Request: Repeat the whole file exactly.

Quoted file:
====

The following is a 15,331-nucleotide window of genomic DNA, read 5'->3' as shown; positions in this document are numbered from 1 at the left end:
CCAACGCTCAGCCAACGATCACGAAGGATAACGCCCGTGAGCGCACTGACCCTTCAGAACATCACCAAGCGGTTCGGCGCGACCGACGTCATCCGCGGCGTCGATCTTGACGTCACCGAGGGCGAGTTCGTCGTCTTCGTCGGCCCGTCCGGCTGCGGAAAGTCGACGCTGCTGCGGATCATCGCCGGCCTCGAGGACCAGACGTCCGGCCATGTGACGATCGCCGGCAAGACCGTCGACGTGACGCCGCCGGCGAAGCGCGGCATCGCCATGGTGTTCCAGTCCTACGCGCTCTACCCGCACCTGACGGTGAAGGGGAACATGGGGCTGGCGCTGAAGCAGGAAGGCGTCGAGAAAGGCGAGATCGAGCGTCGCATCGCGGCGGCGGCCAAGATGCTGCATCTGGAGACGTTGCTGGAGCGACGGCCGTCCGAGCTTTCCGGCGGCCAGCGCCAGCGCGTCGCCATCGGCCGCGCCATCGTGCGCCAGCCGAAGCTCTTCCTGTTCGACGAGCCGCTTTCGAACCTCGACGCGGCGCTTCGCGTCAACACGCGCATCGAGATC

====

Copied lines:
The following is a 15,331-nucleotide window of genomic DNA, read 5'->3' as shown; positions in this document are numbered from 1 at the left end:
CCAACGCTCAGCCAACGATCACGAAGGATAACGCCCGTGAGCGCACTGACCCTTCAGAACATCACCAAGCGGTTCGGCGCGACCGACGTCATCCGCGGCGTCGATCTTGACGTCACCGAGGGCGAGTTCGTCGTCTTCGTCGGCCCGTCCGGCTGCGGAAAGTCGACGCTGCTGCGGATCATCGCCGGCCTCGAGGACCAGACGTCCGGCCATGTGACGATCGCCGGCAAGACCGTCGACGTGACGCCGCCGGCGAAGCGCGGCATCGCCATGGTGTTCCAGTCCTACGCGCTCTACCCGCACCTGACGGTGAAGGGGAACATGGGGCTGGCGCTGAAGCAGGAAGGCGTCGAGAAAGGCGAGATCGAGCGTCGCATCGCGGCGGCGGCCAAGATGCTGCATCTGGAGACGTTGCTGGAGCGACGGCCGTCCGAGCTTTCCGGCGGCCAGCGCCAGCGCGTCGCCATCGGCCGCGCCATCGTGCGCCAGCCGAAGCTCTTCCTGTTCGACGAGCCGCTTTCGAACCTCGACGCGGCGCTTCGCGTCAACACGCGCATCGAGATC